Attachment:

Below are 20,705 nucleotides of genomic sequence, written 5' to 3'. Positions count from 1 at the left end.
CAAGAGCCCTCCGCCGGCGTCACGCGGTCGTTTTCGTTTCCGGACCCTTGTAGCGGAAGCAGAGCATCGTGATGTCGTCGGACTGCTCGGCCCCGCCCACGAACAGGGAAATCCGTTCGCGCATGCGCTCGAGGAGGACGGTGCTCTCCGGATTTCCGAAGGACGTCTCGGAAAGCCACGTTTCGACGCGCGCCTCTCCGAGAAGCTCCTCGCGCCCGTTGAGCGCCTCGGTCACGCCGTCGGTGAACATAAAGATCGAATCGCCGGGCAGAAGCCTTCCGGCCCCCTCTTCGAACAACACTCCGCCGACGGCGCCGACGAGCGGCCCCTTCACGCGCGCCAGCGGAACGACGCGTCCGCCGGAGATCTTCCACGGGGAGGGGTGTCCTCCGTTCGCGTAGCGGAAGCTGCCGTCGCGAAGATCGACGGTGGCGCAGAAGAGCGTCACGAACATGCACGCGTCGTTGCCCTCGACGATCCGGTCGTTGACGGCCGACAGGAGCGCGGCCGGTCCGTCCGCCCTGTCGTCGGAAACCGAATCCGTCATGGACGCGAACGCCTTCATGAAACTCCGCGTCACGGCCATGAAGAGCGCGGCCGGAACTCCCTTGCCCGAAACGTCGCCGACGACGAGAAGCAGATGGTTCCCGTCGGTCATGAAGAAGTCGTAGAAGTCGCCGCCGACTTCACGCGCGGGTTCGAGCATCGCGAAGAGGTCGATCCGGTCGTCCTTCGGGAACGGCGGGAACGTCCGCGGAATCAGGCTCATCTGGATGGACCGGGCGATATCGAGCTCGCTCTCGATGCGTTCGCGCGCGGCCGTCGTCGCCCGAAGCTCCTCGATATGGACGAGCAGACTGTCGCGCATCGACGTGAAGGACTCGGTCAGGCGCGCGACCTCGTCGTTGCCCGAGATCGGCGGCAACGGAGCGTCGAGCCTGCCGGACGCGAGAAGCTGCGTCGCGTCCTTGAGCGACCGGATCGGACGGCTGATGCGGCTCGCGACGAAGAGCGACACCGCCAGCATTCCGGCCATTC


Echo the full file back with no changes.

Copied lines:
Below are 20,705 nucleotides of genomic sequence, written 5' to 3'. Positions count from 1 at the left end.
CAAGAGCCCTCCGCCGGCGTCACGCGGTCGTTTTCGTTTCCGGACCCTTGTAGCGGAAGCAGAGCATCGTGATGTCGTCGGACTGCTCGGCCCCGCCCACGAACAGGGAAATCCGTTCGCGCATGCGCTCGAGGAGGACGGTGCTCTCCGGATTTCCGAAGGACGTCTCGGAAAGCCACGTTTCGACGCGCGCCTCTCCGAGAAGCTCCTCGCGCCCGTTGAGCGCCTCGGTCACGCCGTCGGTGAACATAAAGATCGAATCGCCGGGCAGAAGCCTTCCGGCCCCCTCTTCGAACAACACTCCGCCGACGGCGCCGACGAGCGGCCCCTTCACGCGCGCCAGCGGAACGACGCGTCCGCCGGAGATCTTCCACGGGGAGGGGTGTCCTCCGTTCGCGTAGCGGAAGCTGCCGTCGCGAAGATCGACGGTGGCGCAGAAGAGCGTCACGAACATGCACGCGTCGTTGCCCTCGACGATCCGGTCGTTGACGGCCGACAGGAGCGCGGCCGGTCCGTCCGCCCTGTCGTCGGAAACCGAATCCGTCATGGACGCGAACGCCTTCATGAAACTCCGCGTCACGGCCATGAAGAGCGCGGCCGGAACTCCCTTGCCCGAAACGTCGCCGACGACGAGAAGCAGATGGTTCCCGTCGGTCATGAAGAAGTCGTAGAAGTCGCCGCCGACTTCACGCGCGGGTTCGAGCATCGCGAAGAGGTCGATCCGGTCGTCCTTCGGGAACGGCGGGAACGTCCGCGGAATCAGGCTCATCTGGATGGACCGGGCGATATCGAGCTCGCTCTCGATGCGTTCGCGCGCGGCCGTCGTCGCCCGAAGCTCCTCGATATGGACGAGCAGACTGTCGCGCATCGACGTGAAGGACTCGGTCAGGCGCGCGACCTCGTCGTTGCCCGAGATCGGCGGCAACGGAGCGTCGAGCCTGCCGGACGCGAGAAGCTGCGTCGCGTCCTTGAGCGACCGGATCGGACGGCTGATGCGGCTCGCGACGAAGAGCGACACCGCCAGCATTCCGGCCATTC